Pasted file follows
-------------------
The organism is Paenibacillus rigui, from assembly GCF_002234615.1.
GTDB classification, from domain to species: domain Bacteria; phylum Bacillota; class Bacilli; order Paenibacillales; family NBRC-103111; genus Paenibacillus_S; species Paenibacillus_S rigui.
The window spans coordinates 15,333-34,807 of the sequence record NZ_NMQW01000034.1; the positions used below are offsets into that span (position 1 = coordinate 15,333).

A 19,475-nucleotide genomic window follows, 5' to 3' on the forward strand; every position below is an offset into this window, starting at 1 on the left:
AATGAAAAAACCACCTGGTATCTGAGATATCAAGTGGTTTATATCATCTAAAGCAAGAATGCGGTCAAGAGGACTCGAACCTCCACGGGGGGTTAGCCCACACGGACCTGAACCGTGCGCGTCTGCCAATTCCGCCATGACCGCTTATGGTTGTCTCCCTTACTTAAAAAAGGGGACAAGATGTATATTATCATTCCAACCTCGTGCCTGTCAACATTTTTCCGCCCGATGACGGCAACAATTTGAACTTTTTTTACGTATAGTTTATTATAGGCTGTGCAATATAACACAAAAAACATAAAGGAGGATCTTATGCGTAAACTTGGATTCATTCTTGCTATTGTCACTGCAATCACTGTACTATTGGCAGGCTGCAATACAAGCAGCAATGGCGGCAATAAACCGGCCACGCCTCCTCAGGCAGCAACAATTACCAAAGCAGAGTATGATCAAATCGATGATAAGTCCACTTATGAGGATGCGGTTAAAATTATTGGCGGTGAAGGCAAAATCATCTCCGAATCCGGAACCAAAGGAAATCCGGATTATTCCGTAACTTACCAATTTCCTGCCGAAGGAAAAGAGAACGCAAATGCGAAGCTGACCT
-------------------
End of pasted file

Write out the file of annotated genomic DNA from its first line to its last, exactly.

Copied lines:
The organism is Paenibacillus rigui, from assembly GCF_002234615.1.
GTDB classification, from domain to species: domain Bacteria; phylum Bacillota; class Bacilli; order Paenibacillales; family NBRC-103111; genus Paenibacillus_S; species Paenibacillus_S rigui.
The window spans coordinates 15,333-34,807 of the sequence record NZ_NMQW01000034.1; the positions used below are offsets into that span (position 1 = coordinate 15,333).

A 19,475-nucleotide genomic window follows, 5' to 3' on the forward strand; every position below is an offset into this window, starting at 1 on the left:
AATGAAAAAACCACCTGGTATCTGAGATATCAAGTGGTTTATATCATCTAAAGCAAGAATGCGGTCAAGAGGACTCGAACCTCCACGGGGGGTTAGCCCACACGGACCTGAACCGTGCGCGTCTGCCAATTCCGCCATGACCGCTTATGGTTGTCTCCCTTACTTAAAAAAGGGGACAAGATGTATATTATCATTCCAACCTCGTGCCTGTCAACATTTTTCCGCCCGATGACGGCAACAATTTGAACTTTTTTTACGTATAGTTTATTATAGGCTGTGCAATATAACACAAAAAACATAAAGGAGGATCTTATGCGTAAACTTGGATTCATTCTTGCTATTGTCACTGCAATCACTGTACTATTGGCAGGCTGCAATACAAGCAGCAATGGCGGCAATAAACCGGCCACGCCTCCTCAGGCAGCAACAATTACCAAAGCAGAGTATGATCAAATCGATGATAAGTCCACTTATGAGGATGCGGTTAAAATTATTGGCGGTGAAGGCAAAATCATCTCCGAATCCGGAACCAAAGGAAATCCGGATTATTCCGTAACTTACCAATTTCCTGCCGAAGGAAAAGAGAACGCAAATGCGAAGCTGACCT